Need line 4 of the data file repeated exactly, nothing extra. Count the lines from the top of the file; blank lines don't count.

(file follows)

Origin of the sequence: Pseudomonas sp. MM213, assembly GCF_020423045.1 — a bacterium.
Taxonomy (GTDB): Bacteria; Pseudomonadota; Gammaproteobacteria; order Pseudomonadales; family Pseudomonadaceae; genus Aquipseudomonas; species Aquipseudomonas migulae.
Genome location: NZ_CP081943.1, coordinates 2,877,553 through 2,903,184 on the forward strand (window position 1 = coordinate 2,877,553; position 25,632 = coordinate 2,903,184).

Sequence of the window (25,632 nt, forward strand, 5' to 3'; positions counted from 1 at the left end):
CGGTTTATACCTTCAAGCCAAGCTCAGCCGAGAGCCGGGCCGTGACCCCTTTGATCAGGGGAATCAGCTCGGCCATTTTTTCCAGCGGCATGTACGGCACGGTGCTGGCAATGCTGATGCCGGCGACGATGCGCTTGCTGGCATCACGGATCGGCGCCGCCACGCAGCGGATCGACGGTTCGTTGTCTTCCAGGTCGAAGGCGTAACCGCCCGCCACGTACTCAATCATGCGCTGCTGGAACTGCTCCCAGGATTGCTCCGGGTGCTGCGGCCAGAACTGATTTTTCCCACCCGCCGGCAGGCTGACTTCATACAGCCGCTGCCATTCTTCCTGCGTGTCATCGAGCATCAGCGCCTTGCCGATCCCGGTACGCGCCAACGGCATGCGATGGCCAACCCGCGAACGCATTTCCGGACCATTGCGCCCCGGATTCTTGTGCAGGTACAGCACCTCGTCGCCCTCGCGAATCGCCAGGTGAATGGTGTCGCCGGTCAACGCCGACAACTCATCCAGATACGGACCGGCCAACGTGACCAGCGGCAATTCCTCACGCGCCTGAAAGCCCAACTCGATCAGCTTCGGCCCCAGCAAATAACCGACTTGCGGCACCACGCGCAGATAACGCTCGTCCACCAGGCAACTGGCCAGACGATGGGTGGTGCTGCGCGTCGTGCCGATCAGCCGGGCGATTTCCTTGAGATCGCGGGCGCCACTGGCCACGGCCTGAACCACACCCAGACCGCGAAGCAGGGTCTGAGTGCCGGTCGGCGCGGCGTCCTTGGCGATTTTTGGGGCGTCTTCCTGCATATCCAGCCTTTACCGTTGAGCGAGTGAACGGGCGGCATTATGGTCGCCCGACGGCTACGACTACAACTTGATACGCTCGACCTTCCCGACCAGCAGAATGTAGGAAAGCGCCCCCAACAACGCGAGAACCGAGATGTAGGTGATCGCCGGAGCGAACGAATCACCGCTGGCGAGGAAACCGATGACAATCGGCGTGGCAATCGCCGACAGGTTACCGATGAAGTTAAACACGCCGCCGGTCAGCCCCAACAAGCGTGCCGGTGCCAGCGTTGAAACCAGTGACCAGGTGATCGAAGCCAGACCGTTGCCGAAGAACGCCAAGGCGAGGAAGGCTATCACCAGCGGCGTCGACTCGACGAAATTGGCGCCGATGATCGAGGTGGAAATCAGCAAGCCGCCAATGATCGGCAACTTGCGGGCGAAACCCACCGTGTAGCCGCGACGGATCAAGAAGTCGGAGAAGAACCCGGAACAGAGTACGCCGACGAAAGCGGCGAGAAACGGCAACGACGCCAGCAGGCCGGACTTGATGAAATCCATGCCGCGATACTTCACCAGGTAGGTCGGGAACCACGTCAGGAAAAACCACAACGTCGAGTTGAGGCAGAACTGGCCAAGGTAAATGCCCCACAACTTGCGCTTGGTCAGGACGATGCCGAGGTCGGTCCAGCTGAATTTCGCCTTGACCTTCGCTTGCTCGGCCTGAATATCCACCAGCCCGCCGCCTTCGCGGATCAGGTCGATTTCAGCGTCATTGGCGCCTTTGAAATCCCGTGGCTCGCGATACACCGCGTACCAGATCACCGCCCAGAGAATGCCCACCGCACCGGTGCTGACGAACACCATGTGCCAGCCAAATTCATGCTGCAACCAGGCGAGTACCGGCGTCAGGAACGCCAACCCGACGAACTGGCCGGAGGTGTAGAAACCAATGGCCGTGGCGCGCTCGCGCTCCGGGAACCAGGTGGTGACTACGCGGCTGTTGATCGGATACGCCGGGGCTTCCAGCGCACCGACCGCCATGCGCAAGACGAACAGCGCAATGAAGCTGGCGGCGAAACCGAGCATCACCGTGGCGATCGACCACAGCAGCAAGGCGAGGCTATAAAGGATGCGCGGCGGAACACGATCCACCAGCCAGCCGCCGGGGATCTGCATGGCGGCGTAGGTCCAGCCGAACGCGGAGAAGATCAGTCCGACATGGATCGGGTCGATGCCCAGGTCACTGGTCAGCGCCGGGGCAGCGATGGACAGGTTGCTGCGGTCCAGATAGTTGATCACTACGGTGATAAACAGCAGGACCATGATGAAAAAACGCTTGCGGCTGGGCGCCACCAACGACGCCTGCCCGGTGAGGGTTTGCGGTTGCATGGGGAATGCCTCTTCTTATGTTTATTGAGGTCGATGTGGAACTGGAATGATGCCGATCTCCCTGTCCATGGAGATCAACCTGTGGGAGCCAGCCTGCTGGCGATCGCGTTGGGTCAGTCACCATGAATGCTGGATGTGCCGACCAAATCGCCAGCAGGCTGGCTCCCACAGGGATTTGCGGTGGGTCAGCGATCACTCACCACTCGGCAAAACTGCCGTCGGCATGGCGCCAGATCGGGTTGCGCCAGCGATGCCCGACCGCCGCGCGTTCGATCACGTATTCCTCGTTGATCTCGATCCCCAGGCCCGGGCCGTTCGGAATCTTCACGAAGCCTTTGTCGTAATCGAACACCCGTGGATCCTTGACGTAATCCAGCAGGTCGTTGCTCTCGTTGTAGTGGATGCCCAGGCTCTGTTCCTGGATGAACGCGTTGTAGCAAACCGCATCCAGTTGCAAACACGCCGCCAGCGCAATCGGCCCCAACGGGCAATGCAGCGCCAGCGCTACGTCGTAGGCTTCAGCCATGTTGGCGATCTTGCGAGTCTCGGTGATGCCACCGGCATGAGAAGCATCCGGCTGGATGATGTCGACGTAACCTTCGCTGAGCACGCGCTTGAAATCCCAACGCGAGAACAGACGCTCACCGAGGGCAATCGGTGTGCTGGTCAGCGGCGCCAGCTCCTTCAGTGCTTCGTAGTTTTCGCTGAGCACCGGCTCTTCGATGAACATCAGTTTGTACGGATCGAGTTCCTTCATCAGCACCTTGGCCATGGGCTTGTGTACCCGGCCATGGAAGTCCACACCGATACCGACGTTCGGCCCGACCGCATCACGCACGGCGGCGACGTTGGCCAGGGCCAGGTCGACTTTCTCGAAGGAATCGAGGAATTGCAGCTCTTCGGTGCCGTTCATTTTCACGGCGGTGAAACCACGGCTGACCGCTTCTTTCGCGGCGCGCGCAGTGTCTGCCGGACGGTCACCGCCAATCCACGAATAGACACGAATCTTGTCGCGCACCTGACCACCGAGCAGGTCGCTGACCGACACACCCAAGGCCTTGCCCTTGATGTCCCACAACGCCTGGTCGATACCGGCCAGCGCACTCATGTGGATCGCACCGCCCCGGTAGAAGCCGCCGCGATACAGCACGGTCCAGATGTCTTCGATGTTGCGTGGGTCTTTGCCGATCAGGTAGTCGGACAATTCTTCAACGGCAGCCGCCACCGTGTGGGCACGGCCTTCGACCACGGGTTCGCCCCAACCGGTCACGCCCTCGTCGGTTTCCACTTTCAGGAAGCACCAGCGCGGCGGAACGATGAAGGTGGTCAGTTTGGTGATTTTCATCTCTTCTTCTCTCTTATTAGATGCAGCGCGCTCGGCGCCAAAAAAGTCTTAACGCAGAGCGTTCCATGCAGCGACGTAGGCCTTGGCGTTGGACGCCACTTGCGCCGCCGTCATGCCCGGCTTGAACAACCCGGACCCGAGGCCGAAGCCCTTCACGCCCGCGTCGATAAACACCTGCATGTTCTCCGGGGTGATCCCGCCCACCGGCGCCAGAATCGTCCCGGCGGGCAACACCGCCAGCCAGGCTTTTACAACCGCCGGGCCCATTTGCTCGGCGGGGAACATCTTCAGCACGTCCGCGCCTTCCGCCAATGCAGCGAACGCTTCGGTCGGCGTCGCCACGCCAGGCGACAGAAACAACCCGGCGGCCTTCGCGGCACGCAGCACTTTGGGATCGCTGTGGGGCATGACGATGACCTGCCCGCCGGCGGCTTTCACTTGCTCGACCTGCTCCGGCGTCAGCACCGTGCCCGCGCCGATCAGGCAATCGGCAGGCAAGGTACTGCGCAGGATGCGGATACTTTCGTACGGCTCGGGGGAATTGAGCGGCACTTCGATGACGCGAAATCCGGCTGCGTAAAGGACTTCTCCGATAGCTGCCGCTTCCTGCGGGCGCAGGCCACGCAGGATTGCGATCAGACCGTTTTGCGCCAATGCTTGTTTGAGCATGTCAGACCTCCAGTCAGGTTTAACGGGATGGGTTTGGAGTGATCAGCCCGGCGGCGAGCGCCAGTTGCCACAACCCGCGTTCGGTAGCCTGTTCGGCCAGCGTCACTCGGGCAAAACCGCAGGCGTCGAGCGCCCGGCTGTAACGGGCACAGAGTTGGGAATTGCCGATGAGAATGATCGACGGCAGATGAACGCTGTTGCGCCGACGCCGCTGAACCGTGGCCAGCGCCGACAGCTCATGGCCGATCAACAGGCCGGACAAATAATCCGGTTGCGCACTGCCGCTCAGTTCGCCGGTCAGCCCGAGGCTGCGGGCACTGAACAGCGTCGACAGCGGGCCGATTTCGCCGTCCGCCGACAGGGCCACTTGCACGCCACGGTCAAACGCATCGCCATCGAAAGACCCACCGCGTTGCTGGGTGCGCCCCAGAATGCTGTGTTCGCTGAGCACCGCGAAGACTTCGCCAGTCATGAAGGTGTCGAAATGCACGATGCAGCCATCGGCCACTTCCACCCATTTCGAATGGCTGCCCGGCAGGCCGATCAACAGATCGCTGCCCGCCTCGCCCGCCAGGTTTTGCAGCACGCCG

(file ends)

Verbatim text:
Sequence of the window (25,632 nt, forward strand, 5' to 3'; positions counted from 1 at the left end):